More cuts are likely as the City of Chadron prepares its 2019-20 budget, as it appears that the majority of the council wants to keep the mill levy from increasing.
Preliminary numbers presented to the council in May indicated that if the city funded a salary increase and all of the capital improvements needed, it would be short $1.3 million across all funds. That figure decreased to just over $625,000 combined in the general and water funds last week during the council’s first budget workshop as staff had prioritized improvements to whittle away at the $1.3 million deficit.
However, that $625,000 deficit did not include a new request from the Chadron Public Library for $40,000 to replace its roof, a problem just recently discovered. The city has deferred maintenance on the library for several years, and it’s starting to show, said Drew Petersen, the president of the Library Board. In addition to the roof replacement, there is water damage in the children’s library, plaster and paint chipping and the emergency stairs are degrading.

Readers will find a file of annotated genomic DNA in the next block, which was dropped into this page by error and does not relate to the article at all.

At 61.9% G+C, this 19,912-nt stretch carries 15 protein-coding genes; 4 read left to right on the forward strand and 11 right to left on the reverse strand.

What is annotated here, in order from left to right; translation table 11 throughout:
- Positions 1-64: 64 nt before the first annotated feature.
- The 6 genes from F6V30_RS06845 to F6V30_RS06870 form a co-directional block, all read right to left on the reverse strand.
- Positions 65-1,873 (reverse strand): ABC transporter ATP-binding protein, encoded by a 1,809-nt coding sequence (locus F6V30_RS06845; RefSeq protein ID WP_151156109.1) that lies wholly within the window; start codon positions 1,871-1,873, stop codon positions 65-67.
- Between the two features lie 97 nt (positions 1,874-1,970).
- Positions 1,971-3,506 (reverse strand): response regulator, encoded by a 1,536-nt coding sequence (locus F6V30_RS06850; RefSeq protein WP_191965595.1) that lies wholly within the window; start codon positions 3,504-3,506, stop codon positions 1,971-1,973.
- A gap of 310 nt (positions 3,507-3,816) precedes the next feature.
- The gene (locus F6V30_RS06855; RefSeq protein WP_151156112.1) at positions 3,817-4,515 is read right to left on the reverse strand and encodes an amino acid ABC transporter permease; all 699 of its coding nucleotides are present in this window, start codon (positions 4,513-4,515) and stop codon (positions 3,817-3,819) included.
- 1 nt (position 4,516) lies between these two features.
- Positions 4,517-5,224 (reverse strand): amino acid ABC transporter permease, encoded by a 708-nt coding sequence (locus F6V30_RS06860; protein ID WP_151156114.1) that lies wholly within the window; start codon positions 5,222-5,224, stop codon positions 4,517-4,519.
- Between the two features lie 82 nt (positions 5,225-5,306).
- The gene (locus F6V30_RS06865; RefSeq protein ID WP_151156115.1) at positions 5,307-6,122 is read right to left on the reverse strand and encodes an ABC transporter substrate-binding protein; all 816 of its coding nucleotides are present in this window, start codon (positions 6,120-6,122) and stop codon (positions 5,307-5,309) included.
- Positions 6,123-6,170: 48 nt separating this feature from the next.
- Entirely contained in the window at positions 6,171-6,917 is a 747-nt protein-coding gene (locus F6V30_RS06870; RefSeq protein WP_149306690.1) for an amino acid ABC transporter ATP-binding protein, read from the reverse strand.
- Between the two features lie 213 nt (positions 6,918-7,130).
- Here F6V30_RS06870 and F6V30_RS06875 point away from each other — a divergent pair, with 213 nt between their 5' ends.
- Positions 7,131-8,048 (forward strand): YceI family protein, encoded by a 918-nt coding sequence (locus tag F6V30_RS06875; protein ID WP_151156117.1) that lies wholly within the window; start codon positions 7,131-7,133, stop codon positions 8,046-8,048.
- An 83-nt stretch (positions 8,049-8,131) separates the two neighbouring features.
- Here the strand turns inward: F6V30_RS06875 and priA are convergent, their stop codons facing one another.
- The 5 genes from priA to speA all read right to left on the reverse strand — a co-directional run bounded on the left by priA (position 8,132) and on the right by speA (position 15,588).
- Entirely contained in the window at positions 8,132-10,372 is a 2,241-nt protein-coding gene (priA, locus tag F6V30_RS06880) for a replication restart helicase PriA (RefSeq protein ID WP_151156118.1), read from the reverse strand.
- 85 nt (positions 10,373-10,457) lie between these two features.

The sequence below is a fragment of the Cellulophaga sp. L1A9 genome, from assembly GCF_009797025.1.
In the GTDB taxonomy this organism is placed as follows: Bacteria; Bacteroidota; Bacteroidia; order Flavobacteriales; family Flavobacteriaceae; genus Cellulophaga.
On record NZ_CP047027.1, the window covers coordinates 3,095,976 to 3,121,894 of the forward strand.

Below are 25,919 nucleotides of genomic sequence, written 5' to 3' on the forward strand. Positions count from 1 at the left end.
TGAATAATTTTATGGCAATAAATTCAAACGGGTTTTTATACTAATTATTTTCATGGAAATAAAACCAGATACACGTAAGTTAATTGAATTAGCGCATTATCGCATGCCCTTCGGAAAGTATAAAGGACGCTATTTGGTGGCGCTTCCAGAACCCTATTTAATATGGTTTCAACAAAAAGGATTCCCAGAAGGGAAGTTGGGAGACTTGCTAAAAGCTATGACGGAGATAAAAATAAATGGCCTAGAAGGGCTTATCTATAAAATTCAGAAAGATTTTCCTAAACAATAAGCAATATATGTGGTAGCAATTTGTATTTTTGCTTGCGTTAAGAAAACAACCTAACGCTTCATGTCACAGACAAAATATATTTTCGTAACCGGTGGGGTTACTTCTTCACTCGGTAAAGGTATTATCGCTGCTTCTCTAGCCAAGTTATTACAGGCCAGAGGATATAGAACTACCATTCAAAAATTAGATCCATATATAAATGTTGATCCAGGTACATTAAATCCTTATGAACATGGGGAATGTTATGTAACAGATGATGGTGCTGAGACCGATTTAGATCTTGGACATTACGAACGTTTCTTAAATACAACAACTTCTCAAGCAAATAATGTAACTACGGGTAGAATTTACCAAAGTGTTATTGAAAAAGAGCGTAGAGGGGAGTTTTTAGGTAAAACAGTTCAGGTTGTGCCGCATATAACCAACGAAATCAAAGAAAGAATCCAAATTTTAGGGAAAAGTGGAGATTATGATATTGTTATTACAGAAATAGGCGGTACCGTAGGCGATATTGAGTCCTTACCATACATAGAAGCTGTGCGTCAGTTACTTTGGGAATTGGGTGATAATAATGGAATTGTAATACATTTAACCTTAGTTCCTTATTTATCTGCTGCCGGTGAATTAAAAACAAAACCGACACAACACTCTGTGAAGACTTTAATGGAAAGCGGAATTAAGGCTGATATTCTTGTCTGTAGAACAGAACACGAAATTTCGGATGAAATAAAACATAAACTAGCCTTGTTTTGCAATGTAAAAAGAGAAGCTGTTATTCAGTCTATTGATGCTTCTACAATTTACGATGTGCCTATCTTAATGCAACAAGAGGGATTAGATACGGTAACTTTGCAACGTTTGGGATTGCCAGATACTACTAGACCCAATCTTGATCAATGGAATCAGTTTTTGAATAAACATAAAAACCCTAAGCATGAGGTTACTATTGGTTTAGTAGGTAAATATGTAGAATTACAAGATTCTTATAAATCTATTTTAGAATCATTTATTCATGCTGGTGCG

“The library is such an integral part of the community,” said John Coates, who also appeared at the workshop on behalf of the library. “This building is a historical landmark. We have to do what we can to keep it usable to the community.”
Also left out of the draft budget is $75,000 for a crash truck for the fire department, the total cost of which is being split three ways between the ambulance fund, the fire department and the rural fire district. The fire department also needs to begin putting money aside for a new ladder truck and had requested $100,000 for that improvement. The new ladder truck, when it is purchased, is expected to cost nearly $1 million.